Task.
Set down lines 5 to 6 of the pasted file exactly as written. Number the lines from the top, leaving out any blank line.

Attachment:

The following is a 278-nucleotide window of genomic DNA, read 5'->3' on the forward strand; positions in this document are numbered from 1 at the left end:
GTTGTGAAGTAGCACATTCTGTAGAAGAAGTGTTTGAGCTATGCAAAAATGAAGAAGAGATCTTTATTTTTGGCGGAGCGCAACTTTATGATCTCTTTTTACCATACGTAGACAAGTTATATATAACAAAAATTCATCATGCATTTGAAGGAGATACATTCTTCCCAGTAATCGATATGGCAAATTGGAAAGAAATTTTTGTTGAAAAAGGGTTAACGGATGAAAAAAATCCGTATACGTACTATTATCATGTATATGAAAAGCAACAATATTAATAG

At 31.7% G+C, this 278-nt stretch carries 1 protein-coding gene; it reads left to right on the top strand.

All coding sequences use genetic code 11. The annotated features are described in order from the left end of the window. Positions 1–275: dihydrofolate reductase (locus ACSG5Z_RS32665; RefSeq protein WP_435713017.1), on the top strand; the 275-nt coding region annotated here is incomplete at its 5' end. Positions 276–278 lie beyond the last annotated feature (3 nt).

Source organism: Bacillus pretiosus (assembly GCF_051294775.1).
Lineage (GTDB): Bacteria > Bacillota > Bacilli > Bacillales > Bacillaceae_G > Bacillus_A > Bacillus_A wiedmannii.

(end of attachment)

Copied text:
Source organism: Bacillus pretiosus (assembly GCF_051294775.1).
Lineage (GTDB): Bacteria > Bacillota > Bacilli > Bacillales > Bacillaceae_G > Bacillus_A > Bacillus_A wiedmannii.